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Arizona might have to stop construction on homes for more than 800,000 people if it can’t find another water source

An aerial view of downtown Phoenix, Arizona at dusk with a yellow, red, and purple skyDowntown Phoenix, Arizona

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  • Housing plans for upwards of 800,000 people in Arizona might be put on hold because of the state’s challenge with water.
  • The state has plans to build a new water desalination plant, which could improve conditions.
  • However, researchers say solving the problem is more difficult than it seems. 

Plans to add homes for more than 800,000 people near Arizona’s White Tank Mountains might get put on hold if the state can’t find another water source to support the development, The Arizona Republic reported

Freshwater has become a topic of heated debate in Arizona over the last several years as the federal government weighs implementing new water usage restrictions for the Colorado River and as more strain is put on the state’s groundwater reserves. Newly elected Governor Katie Hobbs made a point to recognize the state’s water struggles in her State of the State address on January 9. 

The new governor has also decided to release a state-researched report, called the Lower Hassayampa Sub-basin Groundwater Model, as a way of showing Arizonans that she plans to tackle the water issue “openly and directly.” The report has been available since former governor Doug Ducey’s second term, but it was not released to the public or state officials, The Arizona Republic reported.

“Experts here in Arizona and across the nation agree there is no silver bullet solution to our current water challenges,” Hobbs said in her address. “We must evaluate and invest in both short- and long-term efforts that will help us achieve our goals.”

Builders have to plan ahead for water demand  

State law requires developers to obtain a certificate from the department showing that there is enough water to support their projects over a 100-year period before they build. However, the report found that the planned development could put the state’s groundwater reserves out of balance by about 15%, representing about 4.4 million acre-feet of water.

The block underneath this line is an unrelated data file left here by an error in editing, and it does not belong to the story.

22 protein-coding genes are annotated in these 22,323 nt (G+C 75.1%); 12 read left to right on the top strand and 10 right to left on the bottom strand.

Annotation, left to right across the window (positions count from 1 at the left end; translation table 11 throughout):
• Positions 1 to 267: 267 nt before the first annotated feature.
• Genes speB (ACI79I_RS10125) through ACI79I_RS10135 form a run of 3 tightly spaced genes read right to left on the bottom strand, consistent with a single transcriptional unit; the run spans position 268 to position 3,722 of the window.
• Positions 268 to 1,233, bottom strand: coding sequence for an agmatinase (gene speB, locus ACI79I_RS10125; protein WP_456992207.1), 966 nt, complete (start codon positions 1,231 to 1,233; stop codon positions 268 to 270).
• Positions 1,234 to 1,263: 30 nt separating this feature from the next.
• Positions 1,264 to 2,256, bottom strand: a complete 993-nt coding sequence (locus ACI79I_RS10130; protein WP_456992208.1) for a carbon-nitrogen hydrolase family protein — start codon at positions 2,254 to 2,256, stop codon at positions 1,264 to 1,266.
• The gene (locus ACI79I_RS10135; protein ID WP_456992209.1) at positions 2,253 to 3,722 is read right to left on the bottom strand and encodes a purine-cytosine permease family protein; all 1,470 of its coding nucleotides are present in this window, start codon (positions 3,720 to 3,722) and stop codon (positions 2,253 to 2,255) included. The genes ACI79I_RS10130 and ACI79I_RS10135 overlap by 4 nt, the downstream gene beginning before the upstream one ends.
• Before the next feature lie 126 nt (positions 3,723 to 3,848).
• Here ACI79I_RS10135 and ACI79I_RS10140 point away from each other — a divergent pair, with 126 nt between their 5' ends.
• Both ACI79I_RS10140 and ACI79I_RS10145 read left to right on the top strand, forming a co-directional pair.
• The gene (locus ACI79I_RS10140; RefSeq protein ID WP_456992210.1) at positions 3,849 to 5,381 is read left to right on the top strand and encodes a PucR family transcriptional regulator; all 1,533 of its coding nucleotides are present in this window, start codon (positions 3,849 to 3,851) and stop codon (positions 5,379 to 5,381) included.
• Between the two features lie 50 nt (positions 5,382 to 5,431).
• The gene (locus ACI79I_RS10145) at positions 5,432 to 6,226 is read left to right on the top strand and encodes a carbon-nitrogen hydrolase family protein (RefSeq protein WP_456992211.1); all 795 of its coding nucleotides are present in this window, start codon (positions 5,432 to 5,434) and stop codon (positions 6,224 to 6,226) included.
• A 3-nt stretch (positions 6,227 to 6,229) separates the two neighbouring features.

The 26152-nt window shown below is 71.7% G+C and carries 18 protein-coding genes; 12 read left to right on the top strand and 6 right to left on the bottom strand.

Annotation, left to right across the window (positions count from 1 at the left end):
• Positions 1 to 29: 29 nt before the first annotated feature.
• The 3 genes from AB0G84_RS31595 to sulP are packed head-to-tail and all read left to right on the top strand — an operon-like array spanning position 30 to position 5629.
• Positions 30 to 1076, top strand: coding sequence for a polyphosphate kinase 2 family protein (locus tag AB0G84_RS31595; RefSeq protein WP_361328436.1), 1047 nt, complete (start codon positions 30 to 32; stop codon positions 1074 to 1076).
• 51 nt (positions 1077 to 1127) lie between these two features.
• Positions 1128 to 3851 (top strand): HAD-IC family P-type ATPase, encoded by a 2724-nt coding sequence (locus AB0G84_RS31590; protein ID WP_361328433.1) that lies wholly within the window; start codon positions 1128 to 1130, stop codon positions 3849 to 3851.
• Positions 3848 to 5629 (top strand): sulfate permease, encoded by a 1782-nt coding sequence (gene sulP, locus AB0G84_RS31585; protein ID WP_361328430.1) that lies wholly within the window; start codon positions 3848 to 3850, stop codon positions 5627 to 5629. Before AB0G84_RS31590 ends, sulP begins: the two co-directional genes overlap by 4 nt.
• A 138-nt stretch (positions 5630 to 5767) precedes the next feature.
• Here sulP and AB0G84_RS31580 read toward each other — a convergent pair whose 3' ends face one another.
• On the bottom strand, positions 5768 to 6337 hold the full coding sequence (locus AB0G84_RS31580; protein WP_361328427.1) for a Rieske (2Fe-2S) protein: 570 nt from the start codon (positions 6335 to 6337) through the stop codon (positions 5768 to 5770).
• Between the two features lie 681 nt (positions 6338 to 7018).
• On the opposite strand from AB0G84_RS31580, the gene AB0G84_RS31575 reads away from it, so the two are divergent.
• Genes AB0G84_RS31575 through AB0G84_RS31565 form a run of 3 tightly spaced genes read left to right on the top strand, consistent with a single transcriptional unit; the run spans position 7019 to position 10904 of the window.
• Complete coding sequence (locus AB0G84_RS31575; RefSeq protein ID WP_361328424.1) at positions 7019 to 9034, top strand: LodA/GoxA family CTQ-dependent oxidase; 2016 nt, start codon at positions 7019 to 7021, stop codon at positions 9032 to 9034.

Major homebuilders like the Howard Hughes Corp., which has plans to build several master-planned communities with upwards of 100,000 homes for the Phoenix area, told the Arizona Republic that they “support Hobb’s initiatives to proactively manage Arizona’s future water supply.” But thousands of housing projects from other developers and independent homebuilders across the state could also be impacted. 

Phoenix has become one of the most sprawling metropolitan areas in Arizona over the last two decades as the city’s economy matured. While the city’s growth was at one time seemingly infinite given its barren surroundings, growth now presents challenges for the city’s electrical and water utilities, according to a 2010 research paper from Ball State University

In turn, state officials passed several laws that were aimed at limiting growth, including adding environmental impact fees to homebuilding projects and requiring developers to provide proof that there is enough groundwater to support their projects for at least 100 years. 

Now, state water officials like water resources director Tom Buschatzke have told homebuilders that the department won’t be issuing any new certificates unless a builder can prove that they will be using water from other sources, such as importing water from other states or recycling water that’s already available. Homebuilders won’t be able to put up any homes in the area without this permit, which could effectively end construction on thousands of homes.  

Stopping the construction of new homes could make Phoenix’s housing issues worse as well. Axios reported in September 2022 that the city is issuing fewer building permits than it did in 2005. This is one reason why the city has seen its median home prices increase by nearly 38% since March 2020, according to Redfin data

Local researchers say finding new water supplies may be more difficult than it seems. The state water finance board is reviewing plans for a new water desalination plant, which could help convert groundwater or water imported from Mexico into usable water. However, researchers like Kathleen Ferris at Arizona State university say the plant probably won’t be available in time to mitigate the water shortage that Arizona is already experiencing. 

“We should not be allowing this growth to occur when the water isn’t there,” Ferris told the Arizona Republic. 

Read the original article on Business Insider